On May 19, 2015, China’s Ministry of Industry and Information Technology promulgated its Provisions on the Administration of Short Messaging Services (the “Provisions”), which will take effect on June 30, 2015.

Prepared to combat improper texting practices, such as junk short messages, the Provisions were adopted under the July 2014 People’s Republic of China (“P.R.C.”) Telecommunications Rules (“2014 Revision”) and the December 2012 Resolution of the Standing Committee of the National People’s Congress Relating to Strengthening the Protection of Information on the Internet for purposes of (1) normalizing conduct related to short messaging services (“SMS”), (2) protecting the lawful interests of users, and (3) promoting the sound development of a market for SMS.

The Provisions are important in several ways. First, they establish certain basic operating requirements which SMS providers must observe in their text messaging campaigns. Under these requirements:

  • SMS providers must hold a telecommunications enterprise license;
  • when SMS providers charge user fees, the charges must be made in accordance with applicable laws, regulations and standards;
  • SMS providers must maintain records of the times of transmission, user receipts and when a user unsubscribes; and
  • SMS providers must not use SMS systems to circulate or broadcast illicit content.

Second, the Provisions establish more detailed rules (for example, compared to the earlier amendment to the P.R.C Law on the Protection of the Interests of Consumers or its implementing measures published on January 5, 2015) on the manner in which text messages may be sent to consumers. Under the Provisions’ rules:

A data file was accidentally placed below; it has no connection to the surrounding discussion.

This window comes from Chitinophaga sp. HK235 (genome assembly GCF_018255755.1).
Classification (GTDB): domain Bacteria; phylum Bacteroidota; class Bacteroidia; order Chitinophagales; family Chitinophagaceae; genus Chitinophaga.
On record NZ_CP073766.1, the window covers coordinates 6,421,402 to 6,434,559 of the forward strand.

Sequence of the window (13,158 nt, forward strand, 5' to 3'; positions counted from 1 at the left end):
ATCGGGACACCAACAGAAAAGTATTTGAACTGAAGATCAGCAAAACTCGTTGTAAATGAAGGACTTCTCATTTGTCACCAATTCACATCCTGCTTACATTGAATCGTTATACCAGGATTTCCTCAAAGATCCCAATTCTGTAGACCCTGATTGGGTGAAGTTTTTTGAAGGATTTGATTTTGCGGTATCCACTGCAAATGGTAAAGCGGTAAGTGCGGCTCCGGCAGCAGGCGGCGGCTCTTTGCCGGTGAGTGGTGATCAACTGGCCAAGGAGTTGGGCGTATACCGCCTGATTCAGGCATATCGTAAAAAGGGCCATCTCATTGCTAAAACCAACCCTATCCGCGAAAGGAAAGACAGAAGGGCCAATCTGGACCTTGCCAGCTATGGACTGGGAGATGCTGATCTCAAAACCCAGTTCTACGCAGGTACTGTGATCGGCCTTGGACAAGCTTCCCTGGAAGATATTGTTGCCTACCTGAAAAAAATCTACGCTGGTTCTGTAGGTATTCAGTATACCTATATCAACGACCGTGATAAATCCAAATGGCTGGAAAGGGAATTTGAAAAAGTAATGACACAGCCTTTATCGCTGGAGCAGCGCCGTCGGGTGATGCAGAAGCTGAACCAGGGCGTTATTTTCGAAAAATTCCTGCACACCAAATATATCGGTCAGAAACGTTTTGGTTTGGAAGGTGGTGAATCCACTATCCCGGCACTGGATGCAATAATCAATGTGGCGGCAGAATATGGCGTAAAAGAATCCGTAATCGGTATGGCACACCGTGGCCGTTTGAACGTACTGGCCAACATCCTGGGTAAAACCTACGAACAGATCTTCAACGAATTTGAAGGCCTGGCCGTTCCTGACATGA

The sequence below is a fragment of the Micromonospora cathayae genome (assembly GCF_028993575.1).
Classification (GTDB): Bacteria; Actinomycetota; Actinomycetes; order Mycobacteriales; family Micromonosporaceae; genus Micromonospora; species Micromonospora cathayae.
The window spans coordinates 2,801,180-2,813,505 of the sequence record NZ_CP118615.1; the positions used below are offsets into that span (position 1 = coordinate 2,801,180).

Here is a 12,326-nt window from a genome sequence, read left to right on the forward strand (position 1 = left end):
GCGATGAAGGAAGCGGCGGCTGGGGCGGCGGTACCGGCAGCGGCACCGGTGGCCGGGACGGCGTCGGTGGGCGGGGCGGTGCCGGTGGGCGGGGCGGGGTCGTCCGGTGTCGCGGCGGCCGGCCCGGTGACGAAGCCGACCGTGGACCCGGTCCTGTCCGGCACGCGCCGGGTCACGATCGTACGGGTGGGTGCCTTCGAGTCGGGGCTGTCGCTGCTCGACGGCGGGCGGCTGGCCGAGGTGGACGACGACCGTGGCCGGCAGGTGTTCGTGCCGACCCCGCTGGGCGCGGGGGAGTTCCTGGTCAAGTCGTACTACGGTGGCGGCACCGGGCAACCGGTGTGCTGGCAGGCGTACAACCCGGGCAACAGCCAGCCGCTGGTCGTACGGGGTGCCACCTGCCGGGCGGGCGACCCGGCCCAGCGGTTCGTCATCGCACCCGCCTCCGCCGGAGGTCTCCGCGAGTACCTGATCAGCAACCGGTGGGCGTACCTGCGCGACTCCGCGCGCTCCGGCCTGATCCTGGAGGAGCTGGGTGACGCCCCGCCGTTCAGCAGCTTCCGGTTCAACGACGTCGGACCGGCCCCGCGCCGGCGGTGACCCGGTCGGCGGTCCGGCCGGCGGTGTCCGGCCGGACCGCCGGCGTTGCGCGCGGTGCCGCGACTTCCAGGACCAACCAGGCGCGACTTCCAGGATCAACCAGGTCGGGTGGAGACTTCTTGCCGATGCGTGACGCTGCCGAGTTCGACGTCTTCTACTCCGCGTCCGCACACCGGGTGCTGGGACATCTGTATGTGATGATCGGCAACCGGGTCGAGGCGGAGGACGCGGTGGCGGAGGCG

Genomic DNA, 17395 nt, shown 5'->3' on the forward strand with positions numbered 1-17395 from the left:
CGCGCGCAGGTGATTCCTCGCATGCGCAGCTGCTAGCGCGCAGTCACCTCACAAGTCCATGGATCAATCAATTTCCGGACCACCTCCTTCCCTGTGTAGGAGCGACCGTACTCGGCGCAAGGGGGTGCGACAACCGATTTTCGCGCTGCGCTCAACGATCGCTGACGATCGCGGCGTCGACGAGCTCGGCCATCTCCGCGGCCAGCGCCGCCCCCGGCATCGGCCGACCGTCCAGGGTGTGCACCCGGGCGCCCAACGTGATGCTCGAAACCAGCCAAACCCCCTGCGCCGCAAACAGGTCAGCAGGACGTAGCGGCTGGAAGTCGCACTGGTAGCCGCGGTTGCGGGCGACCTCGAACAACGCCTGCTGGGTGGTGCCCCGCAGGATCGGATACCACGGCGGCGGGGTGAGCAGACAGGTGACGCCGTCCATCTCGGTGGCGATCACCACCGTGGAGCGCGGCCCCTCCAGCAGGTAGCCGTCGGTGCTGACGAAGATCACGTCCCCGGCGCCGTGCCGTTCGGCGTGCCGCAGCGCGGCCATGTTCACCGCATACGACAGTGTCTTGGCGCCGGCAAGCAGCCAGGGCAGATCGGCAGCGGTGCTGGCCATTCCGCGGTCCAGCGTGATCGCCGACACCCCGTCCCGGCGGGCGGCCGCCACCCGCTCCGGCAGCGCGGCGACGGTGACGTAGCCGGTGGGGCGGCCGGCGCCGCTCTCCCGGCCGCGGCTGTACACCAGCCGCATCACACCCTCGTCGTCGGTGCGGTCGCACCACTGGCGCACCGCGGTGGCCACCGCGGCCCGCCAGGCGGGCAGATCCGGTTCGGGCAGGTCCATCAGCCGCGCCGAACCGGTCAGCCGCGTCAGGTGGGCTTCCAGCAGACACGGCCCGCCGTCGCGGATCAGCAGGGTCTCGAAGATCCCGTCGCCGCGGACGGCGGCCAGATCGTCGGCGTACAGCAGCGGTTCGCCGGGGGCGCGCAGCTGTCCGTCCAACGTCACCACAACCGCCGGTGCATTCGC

SMS providers and short messaging content providers must not send commercially-purposed text messages to end users without their consent or request;

  • when end users provide their consent, the type, frequency and duration of the planned broadcast campaign must be made clear;
  • commercially-purposed text messages must not be sent to certain (non-commercially oriented) ports;
  • commercially-purposed text messages must include an expedient and effective method for unsubscribing; and
  • SMS providers must establish a system for supervising text messages, and an early warning and monitoring mechanism.

In addition to the foregoing rulemaking, the Provisions establish practical channels by which consumer interests could be protected. These include:

  • The Provisions establish a system by which consumers can make complaints and file reports. They establish a reporting and handling center under the auspices of the Ministry of Industry and Information Technology, through which reports of “nasty” (不良) or junk short messages can be processed. They also clarify procedures under which infringements and violations involving text messages can be handled, and under which punishments can be meted out.
  • The Provisions strengthen the oversight and inspection system. They clarify the authority and duty of the regulatory authority to carry out oversight and inspection, and the corresponding duties of SMS providers.
  • The Provisions establish penalties for unlawful behavior among SMS providers, short messaging content providers, personnel of the supervisory authority, and personnel of the reporting and handling center. Violations are subject to being recorded in a permanent file, and responsible persons may be subject to “supervisory discussion.”

Apart from regulating conventional SMS, the Provisions also extend to information delivery services similar to SMS that use the Internet. Article 38 of the Provisions provides that delivery services which send information having the characteristics of a short message (for example, text, data, voice or images) to fixed telephones, mobile telephones and other communications end-users, via the Internet, shall be conducted with reference to the Provisions.

By their terms, the Provisions only affect the use and transmission of text messages. This makes them rather specific in their scope and impact. The Provisions have, however, the potential to materially increase operational requirements for those companies which rely on the use of text messages. They also clarify how such companies may be held accountable.

In the abstract, the Provisions are a particularly fine-grained illustration of China’s ongoing reliance on a sector-by-sector approach to the development of its regulatory framework on personal information.